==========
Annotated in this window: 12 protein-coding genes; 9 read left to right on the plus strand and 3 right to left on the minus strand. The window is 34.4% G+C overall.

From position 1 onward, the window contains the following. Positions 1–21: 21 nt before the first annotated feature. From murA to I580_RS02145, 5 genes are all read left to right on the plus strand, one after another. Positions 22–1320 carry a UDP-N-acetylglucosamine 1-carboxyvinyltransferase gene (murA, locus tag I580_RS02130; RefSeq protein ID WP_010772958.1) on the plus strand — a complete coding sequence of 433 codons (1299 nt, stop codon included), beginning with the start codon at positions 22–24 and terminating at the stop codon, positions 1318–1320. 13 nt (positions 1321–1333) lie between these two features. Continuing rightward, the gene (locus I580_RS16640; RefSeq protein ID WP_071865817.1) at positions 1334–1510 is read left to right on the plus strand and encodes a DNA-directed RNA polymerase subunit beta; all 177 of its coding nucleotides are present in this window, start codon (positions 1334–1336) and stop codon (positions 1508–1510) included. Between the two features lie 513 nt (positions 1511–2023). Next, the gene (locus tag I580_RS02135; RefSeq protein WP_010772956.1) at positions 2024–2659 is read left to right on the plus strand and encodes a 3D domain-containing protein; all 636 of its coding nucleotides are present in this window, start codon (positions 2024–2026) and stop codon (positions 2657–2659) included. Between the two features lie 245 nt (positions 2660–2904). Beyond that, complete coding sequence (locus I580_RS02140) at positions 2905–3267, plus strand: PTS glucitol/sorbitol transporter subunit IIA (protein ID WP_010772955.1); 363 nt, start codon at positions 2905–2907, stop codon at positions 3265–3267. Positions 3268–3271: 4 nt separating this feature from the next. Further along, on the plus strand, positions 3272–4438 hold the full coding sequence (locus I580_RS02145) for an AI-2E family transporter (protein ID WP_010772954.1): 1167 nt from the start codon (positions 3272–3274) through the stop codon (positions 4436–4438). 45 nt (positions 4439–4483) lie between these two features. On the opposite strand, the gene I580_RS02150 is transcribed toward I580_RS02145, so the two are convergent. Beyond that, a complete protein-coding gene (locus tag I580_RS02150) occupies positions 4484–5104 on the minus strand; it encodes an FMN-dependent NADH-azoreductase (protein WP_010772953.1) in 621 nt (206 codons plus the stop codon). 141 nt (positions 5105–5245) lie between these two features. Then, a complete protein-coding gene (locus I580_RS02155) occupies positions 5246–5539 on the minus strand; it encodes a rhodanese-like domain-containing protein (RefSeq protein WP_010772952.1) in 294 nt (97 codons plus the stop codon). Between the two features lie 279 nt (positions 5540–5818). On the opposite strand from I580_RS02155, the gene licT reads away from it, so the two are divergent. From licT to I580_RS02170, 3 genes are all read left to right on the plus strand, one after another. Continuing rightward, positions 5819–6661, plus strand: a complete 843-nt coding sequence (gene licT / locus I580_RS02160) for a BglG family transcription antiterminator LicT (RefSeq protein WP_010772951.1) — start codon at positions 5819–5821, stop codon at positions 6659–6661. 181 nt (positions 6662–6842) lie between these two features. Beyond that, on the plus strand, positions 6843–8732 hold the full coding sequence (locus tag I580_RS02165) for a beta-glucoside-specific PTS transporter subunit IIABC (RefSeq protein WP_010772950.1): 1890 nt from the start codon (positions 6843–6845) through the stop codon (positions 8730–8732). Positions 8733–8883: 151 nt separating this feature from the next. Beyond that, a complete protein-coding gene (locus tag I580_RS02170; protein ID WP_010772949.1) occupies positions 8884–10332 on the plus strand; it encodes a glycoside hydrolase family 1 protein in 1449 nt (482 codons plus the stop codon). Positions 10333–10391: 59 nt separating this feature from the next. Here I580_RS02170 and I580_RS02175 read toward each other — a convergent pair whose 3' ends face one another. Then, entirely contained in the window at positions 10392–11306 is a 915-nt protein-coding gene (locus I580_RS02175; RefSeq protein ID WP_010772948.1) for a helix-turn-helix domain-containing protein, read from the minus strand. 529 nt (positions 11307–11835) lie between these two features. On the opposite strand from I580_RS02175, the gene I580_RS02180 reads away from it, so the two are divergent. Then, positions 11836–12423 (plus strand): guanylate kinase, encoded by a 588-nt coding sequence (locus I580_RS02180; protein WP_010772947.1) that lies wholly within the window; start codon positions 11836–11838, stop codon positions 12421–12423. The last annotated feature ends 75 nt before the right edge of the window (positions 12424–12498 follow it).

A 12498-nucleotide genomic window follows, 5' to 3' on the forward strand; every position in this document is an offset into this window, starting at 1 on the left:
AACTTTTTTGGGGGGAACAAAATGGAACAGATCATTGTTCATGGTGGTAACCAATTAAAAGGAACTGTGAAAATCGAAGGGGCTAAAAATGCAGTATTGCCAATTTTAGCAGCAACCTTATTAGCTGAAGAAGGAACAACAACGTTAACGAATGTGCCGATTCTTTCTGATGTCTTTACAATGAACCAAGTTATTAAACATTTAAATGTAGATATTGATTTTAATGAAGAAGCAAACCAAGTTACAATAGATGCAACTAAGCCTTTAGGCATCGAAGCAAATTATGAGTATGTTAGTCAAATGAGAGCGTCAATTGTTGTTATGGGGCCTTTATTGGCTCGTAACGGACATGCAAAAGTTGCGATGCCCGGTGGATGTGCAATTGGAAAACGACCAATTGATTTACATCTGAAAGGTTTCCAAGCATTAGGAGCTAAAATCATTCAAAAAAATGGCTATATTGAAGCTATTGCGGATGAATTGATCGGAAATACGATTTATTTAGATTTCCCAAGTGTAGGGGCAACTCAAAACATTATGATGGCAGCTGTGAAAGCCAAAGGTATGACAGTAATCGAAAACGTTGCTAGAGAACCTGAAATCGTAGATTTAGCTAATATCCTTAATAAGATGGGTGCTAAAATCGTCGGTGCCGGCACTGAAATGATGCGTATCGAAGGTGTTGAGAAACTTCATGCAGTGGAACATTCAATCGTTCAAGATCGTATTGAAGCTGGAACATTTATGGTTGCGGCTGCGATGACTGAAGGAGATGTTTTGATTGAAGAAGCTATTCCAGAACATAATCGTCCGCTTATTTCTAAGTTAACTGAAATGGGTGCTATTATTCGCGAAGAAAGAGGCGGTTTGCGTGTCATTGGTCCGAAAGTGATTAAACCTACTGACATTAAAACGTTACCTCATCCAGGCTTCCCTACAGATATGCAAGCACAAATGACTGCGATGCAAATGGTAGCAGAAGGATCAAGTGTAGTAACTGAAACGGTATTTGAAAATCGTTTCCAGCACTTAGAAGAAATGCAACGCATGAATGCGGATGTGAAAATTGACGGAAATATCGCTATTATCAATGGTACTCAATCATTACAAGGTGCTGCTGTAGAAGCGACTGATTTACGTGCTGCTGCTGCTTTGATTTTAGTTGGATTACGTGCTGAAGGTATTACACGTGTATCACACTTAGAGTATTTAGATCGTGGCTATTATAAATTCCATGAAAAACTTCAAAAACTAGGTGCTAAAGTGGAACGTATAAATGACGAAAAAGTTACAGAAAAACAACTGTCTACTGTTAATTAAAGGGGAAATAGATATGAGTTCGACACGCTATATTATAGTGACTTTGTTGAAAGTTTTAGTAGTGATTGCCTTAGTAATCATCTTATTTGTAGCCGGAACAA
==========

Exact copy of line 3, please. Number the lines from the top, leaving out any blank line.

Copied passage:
A 12498-nucleotide genomic window follows, 5' to 3' on the forward strand; every position in this document is an offset into this window, starting at 1 on the left: